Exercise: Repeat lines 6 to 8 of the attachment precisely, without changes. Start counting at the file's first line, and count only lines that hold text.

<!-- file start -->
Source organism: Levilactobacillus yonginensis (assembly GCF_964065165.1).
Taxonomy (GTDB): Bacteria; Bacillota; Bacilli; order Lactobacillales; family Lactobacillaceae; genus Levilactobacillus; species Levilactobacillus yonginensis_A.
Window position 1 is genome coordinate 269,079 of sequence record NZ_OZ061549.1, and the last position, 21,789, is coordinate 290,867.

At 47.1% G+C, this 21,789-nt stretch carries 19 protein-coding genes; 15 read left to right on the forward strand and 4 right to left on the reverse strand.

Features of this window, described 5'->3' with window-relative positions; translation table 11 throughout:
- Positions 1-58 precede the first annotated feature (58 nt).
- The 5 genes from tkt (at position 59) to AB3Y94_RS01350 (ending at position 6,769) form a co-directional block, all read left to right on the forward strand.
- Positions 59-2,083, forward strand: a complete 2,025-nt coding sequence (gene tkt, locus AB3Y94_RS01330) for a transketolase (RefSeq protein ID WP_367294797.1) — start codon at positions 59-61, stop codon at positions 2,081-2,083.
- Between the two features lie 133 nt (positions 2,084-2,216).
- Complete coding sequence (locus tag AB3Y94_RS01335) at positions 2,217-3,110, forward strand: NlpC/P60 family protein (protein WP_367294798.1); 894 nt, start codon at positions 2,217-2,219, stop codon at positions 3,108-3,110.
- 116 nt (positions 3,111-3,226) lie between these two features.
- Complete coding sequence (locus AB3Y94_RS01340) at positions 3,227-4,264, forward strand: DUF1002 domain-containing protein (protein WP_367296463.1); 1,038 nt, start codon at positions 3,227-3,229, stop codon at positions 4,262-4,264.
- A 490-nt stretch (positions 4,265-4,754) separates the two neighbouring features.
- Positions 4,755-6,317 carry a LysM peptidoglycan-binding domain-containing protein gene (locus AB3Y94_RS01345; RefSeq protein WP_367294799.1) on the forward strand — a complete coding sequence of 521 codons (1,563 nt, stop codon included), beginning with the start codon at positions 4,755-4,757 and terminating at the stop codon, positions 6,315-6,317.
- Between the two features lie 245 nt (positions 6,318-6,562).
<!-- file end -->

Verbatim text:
- Positions 1-58 precede the first annotated feature (58 nt).
- The 5 genes from tkt (at position 59) to AB3Y94_RS01350 (ending at position 6,769) form a co-directional block, all read left to right on the forward strand.
- Positions 59-2,083, forward strand: a complete 2,025-nt coding sequence (gene tkt, locus AB3Y94_RS01330) for a transketolase (RefSeq protein ID WP_367294797.1) — start codon at positions 59-61, stop codon at positions 2,081-2,083.